The mask that works for me was from Allbirds (the company known for its sustainable shoes), but it doesn’t seem to be available for sale anymore. But for the thirty-ish dollars I spent on it, it’s breathable (made of wool), opaque, just hard enough to keep its curved shape, has extra space around the eyes, and a hard “nose” that keeps me from sleeping face-down. The elastic also shows no signs of stretching. It’s also cheaper than blackout curtains, to be fair.
If you can’t find a mask that meets most of those criteria, the closest I’ve found—which is also cheaper, in most cases—is to wear a knit cap pulled down over my eyes, which also helps keep warm in the winter. However, they’re terrible to wear in the summer and also tend to fall off as they age. That said, a cheap sleep mask and a hat can work well during cooler months.
Finally, just like it’s hard to control lighting, it’s also tough to control noise. For light sleepers, all you really need is one car door or one motorcycle driving through the neighborhood to completely disrupt the night.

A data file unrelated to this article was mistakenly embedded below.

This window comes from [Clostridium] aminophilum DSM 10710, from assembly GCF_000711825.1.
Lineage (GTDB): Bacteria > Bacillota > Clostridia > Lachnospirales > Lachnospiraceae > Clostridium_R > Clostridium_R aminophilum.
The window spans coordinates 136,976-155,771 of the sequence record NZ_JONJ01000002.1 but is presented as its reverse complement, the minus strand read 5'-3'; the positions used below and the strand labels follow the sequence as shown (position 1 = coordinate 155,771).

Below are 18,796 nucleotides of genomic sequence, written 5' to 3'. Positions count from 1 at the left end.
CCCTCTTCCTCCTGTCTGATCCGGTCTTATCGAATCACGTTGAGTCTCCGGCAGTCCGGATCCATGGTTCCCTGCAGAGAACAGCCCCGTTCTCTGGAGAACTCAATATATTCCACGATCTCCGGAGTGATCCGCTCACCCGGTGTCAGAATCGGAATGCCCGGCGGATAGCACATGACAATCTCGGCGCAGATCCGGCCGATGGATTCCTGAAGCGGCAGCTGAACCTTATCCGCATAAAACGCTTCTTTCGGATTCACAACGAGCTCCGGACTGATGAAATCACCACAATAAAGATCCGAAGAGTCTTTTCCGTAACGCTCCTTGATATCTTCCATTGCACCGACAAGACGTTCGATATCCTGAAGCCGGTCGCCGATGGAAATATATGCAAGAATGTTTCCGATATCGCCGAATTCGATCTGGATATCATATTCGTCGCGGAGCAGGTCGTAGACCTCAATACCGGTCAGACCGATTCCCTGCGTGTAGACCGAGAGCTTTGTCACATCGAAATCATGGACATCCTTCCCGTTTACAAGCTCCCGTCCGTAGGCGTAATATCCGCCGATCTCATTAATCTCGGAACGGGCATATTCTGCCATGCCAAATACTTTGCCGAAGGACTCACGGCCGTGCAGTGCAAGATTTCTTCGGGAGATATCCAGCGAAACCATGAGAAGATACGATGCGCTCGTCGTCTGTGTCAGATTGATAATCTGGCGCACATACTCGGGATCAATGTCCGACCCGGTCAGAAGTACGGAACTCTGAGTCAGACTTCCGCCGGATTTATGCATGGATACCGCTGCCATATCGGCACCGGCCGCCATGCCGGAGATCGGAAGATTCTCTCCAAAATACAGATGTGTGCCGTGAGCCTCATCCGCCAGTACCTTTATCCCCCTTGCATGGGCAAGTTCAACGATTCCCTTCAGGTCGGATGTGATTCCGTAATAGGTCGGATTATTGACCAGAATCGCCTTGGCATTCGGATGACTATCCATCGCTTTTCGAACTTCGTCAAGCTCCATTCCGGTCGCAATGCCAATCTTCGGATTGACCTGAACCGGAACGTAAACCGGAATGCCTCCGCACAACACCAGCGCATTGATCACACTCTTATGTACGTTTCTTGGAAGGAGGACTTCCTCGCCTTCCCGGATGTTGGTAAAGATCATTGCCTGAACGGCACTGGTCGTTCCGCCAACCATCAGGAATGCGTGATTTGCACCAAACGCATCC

I have personally had no luck with earplugs, and soundproofing is obviously excessive. But I have had a lot of luck simply making noise part of the night. And the (software) noise machine that I currently use is Blanket.
None of the settings are magic. The idea is to figure out what sounds might wake you up and pick a consistent noise that sounds enough like them that your brain doesn’t notice those sounds as sudden. You might start with pink noise—noise that exponentially favors low tones but also includes higher tones—and white noise—a random-seeming distribution. Once you find a useful combination, you can add sounds that are just comforting to you.
I have found that, as I’ve gotten used to the noise machine, I can turn it down lower and still get the same effect of not noticing street and house noise.
Go Forth and Doze
And that’s about it, for me. I don’t have any anxiety or hormonal issues that I know about, so my approach is probably cheaper than it will be for many people, but it has worked for me and—given that there isn’t any expensive equipment and no drugs except, depending on your definition, a sugar source—it’s cheap enough that it should make a good starting point for anybody who needs to think seriously about this.
Mind you, I would like to change either the glasses or sleep mask into something in the Open Hardware space, just on principle. Eventually, the sleep mask is going to wear out, and I’ll need to replace it with something new, since Allbirds no longer sells theirs. I’ll update if I find anything, and highly encourage readers to leave a comment if they know of anything usable.
Tags: sleep advice rand